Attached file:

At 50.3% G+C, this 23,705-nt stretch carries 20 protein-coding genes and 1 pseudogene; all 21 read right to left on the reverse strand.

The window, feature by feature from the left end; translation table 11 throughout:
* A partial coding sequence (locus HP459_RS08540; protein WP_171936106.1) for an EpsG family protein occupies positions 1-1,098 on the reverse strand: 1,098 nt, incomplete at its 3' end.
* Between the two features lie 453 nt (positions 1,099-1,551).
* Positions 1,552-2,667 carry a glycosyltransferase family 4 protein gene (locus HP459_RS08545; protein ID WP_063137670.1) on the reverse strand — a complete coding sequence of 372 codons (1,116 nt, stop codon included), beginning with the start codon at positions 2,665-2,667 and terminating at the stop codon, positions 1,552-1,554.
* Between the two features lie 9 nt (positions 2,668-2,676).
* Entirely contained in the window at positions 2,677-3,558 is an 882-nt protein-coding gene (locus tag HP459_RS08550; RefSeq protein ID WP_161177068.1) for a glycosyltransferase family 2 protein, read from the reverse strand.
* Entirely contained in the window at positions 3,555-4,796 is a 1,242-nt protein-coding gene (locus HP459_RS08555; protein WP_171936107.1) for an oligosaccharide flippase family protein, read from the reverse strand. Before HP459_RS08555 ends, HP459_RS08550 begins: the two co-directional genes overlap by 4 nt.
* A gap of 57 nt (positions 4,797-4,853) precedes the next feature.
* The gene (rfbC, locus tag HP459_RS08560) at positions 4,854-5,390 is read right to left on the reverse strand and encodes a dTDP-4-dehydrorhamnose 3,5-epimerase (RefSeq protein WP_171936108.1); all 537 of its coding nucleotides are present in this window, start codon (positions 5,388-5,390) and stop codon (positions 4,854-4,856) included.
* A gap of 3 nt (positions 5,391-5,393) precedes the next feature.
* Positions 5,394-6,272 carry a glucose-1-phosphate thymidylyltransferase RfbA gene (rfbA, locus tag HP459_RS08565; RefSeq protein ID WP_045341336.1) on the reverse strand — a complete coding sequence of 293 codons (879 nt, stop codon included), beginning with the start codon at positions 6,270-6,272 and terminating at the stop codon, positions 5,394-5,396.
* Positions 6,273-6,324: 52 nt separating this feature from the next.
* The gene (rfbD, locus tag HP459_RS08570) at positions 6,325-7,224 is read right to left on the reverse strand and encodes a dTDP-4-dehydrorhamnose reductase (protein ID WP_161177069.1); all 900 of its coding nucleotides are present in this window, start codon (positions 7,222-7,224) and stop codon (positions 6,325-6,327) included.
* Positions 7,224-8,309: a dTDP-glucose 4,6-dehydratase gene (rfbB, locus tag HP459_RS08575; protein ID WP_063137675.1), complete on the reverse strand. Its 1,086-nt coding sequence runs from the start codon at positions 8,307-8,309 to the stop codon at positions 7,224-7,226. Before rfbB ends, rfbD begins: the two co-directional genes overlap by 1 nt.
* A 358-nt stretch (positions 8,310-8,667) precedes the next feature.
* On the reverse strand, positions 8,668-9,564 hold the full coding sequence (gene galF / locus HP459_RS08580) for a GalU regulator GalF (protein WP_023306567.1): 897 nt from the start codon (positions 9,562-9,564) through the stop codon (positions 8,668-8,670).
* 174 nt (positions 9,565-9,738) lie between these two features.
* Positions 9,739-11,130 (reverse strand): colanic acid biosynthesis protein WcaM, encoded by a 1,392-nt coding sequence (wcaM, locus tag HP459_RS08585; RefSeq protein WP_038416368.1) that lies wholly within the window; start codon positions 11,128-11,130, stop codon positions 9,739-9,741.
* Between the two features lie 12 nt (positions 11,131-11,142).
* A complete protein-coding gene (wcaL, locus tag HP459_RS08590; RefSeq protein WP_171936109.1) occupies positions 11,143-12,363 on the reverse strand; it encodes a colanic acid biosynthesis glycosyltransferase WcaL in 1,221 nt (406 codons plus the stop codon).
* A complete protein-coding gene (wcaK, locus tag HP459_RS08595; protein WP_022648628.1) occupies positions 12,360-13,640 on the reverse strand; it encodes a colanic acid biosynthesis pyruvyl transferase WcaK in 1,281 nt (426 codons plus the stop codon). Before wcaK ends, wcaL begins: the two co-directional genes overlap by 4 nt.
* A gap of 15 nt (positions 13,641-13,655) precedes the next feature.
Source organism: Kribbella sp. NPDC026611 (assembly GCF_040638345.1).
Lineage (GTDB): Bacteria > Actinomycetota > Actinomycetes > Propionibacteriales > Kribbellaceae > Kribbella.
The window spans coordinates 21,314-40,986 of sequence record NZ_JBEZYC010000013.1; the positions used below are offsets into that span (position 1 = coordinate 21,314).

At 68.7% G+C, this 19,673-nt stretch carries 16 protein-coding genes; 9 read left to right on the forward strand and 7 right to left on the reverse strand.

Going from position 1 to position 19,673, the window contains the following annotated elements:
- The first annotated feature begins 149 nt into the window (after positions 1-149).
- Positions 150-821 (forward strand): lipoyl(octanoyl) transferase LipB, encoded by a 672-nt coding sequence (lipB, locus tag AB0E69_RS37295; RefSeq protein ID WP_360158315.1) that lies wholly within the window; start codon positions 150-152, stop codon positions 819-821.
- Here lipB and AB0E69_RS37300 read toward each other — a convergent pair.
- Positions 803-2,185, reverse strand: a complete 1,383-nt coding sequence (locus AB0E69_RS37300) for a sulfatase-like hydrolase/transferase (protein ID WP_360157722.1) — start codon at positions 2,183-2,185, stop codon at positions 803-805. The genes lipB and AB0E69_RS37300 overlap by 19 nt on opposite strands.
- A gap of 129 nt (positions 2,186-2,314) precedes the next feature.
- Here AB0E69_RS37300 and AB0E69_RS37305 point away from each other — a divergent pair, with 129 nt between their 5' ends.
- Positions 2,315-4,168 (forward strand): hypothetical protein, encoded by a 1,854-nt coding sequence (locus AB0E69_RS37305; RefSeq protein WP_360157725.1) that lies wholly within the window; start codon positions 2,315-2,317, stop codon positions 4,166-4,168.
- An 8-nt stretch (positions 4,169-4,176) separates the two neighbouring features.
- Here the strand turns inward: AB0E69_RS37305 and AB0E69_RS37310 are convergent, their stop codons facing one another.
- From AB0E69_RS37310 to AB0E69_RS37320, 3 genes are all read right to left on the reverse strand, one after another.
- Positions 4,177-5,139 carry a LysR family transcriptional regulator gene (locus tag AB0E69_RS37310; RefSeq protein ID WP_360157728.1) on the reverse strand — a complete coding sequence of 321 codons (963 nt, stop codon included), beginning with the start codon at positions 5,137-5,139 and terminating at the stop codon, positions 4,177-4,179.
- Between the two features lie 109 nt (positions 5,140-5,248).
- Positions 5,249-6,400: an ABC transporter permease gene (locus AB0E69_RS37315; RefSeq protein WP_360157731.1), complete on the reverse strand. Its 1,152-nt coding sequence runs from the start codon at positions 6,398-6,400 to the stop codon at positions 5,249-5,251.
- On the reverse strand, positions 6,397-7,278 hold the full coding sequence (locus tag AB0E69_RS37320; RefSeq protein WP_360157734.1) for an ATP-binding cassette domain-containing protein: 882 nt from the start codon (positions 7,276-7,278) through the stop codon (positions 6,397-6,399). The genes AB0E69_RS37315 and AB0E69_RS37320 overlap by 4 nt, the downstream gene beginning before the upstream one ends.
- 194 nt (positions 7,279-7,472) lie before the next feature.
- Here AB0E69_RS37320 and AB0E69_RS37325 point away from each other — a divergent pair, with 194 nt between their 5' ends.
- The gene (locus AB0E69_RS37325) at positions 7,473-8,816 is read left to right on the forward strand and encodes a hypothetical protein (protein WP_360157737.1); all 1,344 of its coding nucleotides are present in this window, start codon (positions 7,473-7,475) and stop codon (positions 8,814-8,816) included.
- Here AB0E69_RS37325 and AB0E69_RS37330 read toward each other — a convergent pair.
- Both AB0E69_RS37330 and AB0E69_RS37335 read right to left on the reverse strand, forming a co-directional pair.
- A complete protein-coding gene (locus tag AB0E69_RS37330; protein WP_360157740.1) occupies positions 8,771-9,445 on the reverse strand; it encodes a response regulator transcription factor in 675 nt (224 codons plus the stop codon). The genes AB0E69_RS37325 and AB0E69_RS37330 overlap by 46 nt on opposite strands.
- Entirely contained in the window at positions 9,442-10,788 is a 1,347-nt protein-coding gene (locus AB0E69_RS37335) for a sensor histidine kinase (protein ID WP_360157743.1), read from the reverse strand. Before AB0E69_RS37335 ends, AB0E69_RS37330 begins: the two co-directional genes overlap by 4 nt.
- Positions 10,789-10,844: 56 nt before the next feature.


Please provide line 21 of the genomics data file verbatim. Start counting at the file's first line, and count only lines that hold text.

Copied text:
* A complete protein-coding gene (wcaL, locus tag HP459_RS08590; RefSeq protein WP_171936109.1) occupies positions 11,143-12,363 on the reverse strand; it encodes a colanic acid biosynthesis glycosyltransferase WcaL in 1,221 nt (406 codons plus the stop codon).